Another first instance decision in which the judge (Mr Justice Turner) had to make decisions about the credibility of witnesses. The paragraphs below have been extracted from the judgement and edited for ease of reading.

“It must follow that I reject the claimant’s evidence on this point. His counsel seeks to persuade me that he was an honest witness doing his best to assist the court. The defendant, in contrast, invites me to treat him as one who was trying his best only to do whatever he could to further his case. I find the truth to lie somewhere in between these two extremes but tending, within that spectrum, more towards the defendant’s assessment. In short, I found that the claimant was generally discursive in his responses to questions in cross examination and all too ready to promote irrelevant detail above focussed clarity. In part, this may have been attributable to his natural style but not, in my view, entirely. His obfuscation, I find, was to an extent linked to an unwillingness to be pinned down to specific answers which he feared might have exposed him to unhelpfully stark inconsistencies in his evidence whether in the form of discrepancies between his oral evidence and the contemporaneous documentation or otherwise. He is clearly an intelligent, astute and articulate man from which I conclude that his overblown answers were, to a significant degree, tactical in intent. On many occasions, he took an egregiously long time to read often quite short passages from documents to which his attention had been drawn in cross-examination. Of course, some people read more quickly than others but I am satisfied from a combination of his demeanour and the inordinate length of the delays in so many of his responses that he was taking his time to engineer his replies to suit his case rather than to provide open and spontaneous assistance to the court.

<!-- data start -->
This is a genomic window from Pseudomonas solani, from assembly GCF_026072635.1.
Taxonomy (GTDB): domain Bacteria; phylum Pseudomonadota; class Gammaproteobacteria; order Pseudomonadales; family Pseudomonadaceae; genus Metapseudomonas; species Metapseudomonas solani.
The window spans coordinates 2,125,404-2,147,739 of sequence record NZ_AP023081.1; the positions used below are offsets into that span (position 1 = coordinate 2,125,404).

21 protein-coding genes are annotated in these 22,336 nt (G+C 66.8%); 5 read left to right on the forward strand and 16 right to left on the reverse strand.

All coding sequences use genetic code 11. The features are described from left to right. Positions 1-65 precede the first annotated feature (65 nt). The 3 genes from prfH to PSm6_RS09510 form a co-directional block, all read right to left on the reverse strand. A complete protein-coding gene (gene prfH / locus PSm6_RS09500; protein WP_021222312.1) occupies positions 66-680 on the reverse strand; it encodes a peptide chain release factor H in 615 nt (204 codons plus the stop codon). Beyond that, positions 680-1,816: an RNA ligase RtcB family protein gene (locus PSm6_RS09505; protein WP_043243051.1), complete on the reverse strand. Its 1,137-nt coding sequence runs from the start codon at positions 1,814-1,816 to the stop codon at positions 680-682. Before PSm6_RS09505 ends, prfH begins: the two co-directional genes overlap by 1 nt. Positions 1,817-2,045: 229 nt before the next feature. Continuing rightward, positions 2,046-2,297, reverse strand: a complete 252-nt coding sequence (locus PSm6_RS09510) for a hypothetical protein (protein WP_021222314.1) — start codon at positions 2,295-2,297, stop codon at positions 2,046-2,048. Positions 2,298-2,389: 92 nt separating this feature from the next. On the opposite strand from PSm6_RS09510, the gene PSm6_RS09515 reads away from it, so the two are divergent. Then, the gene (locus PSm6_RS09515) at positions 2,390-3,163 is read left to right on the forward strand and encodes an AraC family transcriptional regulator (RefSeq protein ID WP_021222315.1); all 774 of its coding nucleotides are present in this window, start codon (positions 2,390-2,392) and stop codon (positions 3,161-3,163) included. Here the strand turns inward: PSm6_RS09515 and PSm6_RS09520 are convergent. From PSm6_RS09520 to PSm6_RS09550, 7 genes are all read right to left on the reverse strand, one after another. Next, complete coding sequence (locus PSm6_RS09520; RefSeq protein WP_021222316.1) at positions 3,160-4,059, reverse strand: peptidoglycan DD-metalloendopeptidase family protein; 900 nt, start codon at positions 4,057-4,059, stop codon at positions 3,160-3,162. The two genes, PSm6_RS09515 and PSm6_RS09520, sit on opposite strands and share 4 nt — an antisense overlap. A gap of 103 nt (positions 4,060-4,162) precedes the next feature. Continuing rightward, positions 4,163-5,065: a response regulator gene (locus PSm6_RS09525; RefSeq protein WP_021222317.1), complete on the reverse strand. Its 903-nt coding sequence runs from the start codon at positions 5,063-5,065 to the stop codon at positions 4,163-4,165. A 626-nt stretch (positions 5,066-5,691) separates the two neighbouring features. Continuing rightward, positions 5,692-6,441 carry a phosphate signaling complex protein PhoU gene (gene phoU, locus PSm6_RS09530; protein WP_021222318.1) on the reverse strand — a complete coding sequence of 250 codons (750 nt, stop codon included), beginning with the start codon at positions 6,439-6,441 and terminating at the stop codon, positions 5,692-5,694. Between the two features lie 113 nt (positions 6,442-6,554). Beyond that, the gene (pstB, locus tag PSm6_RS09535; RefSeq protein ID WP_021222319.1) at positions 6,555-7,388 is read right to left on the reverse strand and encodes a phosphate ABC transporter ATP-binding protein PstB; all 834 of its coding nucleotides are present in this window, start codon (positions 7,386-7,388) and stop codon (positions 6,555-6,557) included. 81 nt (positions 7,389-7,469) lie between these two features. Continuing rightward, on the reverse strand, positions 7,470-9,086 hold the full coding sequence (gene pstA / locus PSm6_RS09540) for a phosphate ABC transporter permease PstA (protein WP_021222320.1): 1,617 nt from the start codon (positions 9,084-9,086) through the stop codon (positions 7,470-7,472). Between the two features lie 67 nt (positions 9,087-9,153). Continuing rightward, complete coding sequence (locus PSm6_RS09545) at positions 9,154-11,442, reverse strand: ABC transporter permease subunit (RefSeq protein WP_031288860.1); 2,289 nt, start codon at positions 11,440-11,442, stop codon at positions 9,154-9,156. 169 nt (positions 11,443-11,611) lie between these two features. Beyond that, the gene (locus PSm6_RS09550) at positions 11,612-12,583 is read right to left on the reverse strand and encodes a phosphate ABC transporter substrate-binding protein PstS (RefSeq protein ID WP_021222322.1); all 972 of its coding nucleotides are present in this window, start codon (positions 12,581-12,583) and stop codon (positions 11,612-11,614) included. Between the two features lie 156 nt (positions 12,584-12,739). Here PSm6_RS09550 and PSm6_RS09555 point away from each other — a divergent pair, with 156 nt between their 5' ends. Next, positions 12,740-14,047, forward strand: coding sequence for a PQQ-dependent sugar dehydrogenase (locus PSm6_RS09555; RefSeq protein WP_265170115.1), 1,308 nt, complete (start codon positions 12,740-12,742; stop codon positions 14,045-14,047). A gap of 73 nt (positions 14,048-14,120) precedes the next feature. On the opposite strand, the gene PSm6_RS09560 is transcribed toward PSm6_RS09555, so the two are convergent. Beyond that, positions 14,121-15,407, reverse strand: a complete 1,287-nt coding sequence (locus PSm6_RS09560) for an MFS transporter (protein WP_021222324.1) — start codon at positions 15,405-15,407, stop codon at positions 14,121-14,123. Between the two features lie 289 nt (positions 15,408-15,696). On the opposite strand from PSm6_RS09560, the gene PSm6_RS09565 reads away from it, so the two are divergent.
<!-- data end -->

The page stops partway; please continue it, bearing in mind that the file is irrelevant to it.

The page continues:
I also found the claimant to be forceful and assertive in cross examination. He gave every appearance of being well accustomed to getting his own way. In this respect, his presentation in the witness box, although laboured, was entirely consistent with the generally emphatic tenor of his emails. I do not doubt that his dissatisfaction with Mr X is genuine but I am equally satisfied that, as the years have progressed, his perspective on the case has become inexorably channelled away from objective recollection towards a state of mind which more closely fits the template of his claim. Thus it was that the wish fulfilment of reconstruction repeatedly contaminated clear and accurate recollection.

Later exchanges of emails do not cause me to change my view that, generally, where the evidence of the claimant [and witnesses] is in conflict with that of Mr X, I prefer that of Mr X. In reaching this conclusion, I bear in mind that Mr X’s recollection has been shown to be inaccurate in respect of more than one issue. For example, he had reached the conclusion in the early stages of the litigation that there was no Colonial AD&D policy and that he had not received a copy of the Colonial LTD policy. I am satisfied that these were genuine failures of recollection brought about by the passage of time and not examples of evidential topiary seeking either unconsciously or otherwise to shape his memory to suit his case. His oral evidence at trial was given thoughtfully and with a credible fluency which stood in stark contrast to the effortful procrastinations of the claimant.

I found Mr Y, in general, to be an elusive and protean witness. His independent recollection was, understandably, considerably diminished by the passage of time, as he realistically admitted, with respect to a number of issues. Notwithstanding this, he repeatedly fell into the temptation of adding a gloss to the documentary evidence with reference to speculation as to what might have been said but not recorded. In one exchange during cross examination he was asked, in the absence of any independent recollection on his part, if he accepted that the best that could be done would be to follow what the documents revealed. He replied: “I would say that’s the best we can do. Unfortunately, it may not be the most accurate.” In my judgment, this response went beyond an expression of natural caution but amounted to a wistful recognition that he had, in supporting the claimant’s case, exposed himself too far beyond a position which could be defended on the strength of the contemporaneous documentation.”